So, I took the opportunity to ask her about reflect her creative process, how tools fit in, and her sources of musical inspiration.

CDM: How do you make the decision to use a particular technology or instrument in your music?

Deerful: I am actually not very logical or rational about this. Almost every instrument I own, I own because I fell in love with it. (I think the only exception is the [KORG] Electribe 2 I use live – it’s a bit of a pain, but I absolutely could not find a practical alternative which wasn’t wildly expensive.) Consequently, my gear collection is pretty quirky. Nobody needs a [Teenage Engineering] OP-1 or a Pocket Operator or a [Critter & Guitari] Septavox or a Game Boy, but I adore all of them, and it makes me even more excited to make music. It’s also because I feel like a lot of staple gear can be covered by software much more cheaply, so if I’m going to buy hardware, I want it to be special.

You seem to use a lot of mobile gear in your music. Is that a conscious choice?

It’s more that I really love miniature things, and also producing in bed and on the sofa. I definitely like not having to think about wires/speakers. It’s cool to be able to get down ideas with very little gear, but I think it’s more that the tiny, compact, quirky gear I gravitate towards is often mobile, rather than that I consciously look for mobile gear.

Being able to run off batteries also helps when I’m dealing with a live sound engineer who’s never seen an electronic instrument before and wants to have as little to think about as possible, but again, a lesser consideration!

How do you approach the writing process in technology terms? Do you start with a device or a specific technology, or does the song / track come first and the technology support it?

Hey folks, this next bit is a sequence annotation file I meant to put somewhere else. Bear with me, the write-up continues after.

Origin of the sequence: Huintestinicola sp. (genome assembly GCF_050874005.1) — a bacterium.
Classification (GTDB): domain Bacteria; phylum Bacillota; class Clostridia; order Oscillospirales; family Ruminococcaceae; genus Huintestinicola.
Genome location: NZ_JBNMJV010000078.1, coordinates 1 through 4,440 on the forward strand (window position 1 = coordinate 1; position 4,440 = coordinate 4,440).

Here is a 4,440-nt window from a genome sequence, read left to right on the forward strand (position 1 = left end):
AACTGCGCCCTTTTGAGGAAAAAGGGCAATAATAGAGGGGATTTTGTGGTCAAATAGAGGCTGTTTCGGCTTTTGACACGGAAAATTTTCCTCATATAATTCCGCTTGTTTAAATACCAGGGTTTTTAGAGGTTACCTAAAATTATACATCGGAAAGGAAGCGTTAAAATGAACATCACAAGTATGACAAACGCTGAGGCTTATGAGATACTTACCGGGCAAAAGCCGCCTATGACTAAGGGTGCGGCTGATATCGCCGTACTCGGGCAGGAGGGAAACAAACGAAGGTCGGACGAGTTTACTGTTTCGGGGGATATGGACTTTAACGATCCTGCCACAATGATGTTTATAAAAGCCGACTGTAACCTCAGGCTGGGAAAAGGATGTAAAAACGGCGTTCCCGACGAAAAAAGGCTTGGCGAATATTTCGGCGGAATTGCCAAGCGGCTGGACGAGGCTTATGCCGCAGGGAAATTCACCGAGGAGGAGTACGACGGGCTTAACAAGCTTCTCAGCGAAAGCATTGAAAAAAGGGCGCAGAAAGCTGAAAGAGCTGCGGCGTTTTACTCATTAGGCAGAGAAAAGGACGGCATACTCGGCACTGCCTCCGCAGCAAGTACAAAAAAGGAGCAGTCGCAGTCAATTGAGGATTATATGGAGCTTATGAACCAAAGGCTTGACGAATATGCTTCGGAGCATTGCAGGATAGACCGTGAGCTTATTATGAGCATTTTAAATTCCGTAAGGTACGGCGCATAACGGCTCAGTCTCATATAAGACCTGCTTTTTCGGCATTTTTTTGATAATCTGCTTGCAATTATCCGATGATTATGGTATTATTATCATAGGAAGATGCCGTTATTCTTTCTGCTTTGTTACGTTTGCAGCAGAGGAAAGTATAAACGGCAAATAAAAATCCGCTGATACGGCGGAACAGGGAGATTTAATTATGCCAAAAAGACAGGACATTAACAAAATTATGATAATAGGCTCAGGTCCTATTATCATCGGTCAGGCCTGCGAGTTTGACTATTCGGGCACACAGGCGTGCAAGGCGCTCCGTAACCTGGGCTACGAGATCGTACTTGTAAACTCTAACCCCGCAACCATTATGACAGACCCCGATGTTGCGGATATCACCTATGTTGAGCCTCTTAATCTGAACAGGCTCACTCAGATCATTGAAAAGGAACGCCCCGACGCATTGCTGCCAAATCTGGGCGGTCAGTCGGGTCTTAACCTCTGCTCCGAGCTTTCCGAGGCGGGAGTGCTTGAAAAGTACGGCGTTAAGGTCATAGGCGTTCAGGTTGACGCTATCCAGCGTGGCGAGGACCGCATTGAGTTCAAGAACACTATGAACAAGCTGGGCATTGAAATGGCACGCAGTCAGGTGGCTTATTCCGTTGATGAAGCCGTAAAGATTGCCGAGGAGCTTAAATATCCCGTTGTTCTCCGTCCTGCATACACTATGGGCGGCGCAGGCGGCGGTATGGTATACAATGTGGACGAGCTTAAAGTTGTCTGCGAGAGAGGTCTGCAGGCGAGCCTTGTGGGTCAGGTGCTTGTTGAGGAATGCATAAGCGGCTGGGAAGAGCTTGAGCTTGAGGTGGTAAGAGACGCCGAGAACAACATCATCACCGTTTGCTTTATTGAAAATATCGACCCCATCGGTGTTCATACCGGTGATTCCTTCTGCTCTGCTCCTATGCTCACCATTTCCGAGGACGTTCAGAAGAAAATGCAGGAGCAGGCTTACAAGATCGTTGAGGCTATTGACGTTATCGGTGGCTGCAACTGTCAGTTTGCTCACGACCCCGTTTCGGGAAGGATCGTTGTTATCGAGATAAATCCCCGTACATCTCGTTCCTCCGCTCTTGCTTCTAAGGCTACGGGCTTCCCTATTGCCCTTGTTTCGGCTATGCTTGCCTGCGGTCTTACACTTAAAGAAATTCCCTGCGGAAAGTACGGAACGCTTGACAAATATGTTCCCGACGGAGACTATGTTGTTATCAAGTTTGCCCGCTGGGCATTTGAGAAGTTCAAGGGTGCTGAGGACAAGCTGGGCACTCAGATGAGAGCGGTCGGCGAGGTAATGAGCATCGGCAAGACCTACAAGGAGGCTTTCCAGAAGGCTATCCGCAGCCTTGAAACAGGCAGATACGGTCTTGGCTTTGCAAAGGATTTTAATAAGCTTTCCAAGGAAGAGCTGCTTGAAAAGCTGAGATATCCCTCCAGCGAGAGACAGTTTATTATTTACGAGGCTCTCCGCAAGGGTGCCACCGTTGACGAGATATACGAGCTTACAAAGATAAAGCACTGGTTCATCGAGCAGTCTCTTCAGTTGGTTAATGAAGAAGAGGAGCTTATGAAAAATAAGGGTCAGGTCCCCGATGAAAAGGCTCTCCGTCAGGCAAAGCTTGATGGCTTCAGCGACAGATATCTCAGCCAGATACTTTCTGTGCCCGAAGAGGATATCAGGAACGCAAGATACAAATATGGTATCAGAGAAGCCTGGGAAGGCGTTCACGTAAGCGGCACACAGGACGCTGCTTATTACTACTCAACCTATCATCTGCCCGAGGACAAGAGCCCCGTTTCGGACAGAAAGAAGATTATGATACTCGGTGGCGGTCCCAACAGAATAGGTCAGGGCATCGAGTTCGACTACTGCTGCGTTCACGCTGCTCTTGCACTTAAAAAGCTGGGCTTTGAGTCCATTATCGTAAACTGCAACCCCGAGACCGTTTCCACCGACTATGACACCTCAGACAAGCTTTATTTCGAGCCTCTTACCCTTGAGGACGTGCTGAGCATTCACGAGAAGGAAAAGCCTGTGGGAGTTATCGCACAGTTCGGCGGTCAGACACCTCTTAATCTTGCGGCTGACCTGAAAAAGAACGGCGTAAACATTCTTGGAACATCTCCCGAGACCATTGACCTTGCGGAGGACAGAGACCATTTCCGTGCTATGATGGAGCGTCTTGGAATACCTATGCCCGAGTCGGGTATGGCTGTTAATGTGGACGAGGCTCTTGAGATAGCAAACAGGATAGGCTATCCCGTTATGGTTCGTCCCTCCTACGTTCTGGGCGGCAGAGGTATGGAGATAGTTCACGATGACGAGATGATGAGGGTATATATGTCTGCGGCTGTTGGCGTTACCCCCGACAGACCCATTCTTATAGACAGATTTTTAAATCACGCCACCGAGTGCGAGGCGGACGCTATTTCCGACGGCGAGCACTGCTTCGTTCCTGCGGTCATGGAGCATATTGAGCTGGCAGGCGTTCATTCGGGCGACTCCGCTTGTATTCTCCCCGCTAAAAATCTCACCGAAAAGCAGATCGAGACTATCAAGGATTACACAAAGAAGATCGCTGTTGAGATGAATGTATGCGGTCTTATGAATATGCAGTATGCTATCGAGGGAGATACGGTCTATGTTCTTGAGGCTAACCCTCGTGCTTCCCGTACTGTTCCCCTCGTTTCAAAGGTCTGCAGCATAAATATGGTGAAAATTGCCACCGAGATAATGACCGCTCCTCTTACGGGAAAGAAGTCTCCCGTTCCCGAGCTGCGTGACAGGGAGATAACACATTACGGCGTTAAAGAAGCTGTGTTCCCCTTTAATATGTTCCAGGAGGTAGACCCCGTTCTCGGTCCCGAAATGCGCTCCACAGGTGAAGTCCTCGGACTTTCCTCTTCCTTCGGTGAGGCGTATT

It depends. Sometimes the song comes first, and I’ll decide later exactly how it gets made or arranged. But if I have absolutely no ideas and a deadline to meet, my first recourse is always to pick up a device and see where it takes me. Something always comes from it.

This also varies from device to device and app to app – Korg Gadget, for instance, is an app I pretty much always go to when I already have an idea and want to flesh it out fast – I use it pretty much entirely as an ultra-fast DAW. The Pocket Operators are the opposite – I think of them primarily as idea-factories and a jumping-off point.

Aside from Gadget, do you use other iOS, or indeed Android apps? What’s your motivation for using them? How differently do you find using apps from using hardware?

I definitely use Gadget more than anything else. It’s funny, because I see people talking about it as a groovebox app that’s best for looping, and that’s not how I use it at all. It essentially replaces Ableton for me when I don’t want to haul my laptop around, or if I need to get something that sounds fairly polished together fast and don’t have much time to do lots of production on it.

For actual idea-generation and more groovebox-type applications, my favorite app at the moment is Studio Amplify’s KRFT; it has a really nice interface that’s flexible enough not to just lock you into endless looping, which is what I feel like a lot of iOS apps veer towards. (They also have a more stripped-down free version called NOIZ, which is fun). For more experimental stuff, I love Samplr. I made my first EP mostly in Nanostudio, so that one’s worth a shout-out, although I’ve had a bit of a break from it since – it was the thing that was finally both flexible enough and un-intimidating enough to stop being scared of trying to produce and actually do it.

Every app is different, just as every piece of hardware is different, which is one reason I find the idea that one is somehow inherently better than the other and that you have to pick to be extremely strange. The fastest thing I can do to generate ideas when I’m stuck is switching to a new interface, whether that’s on a touchscreen or on my laptop or boxed up as a dedicated synth. It depends how I’m feeling and where I am and what I need.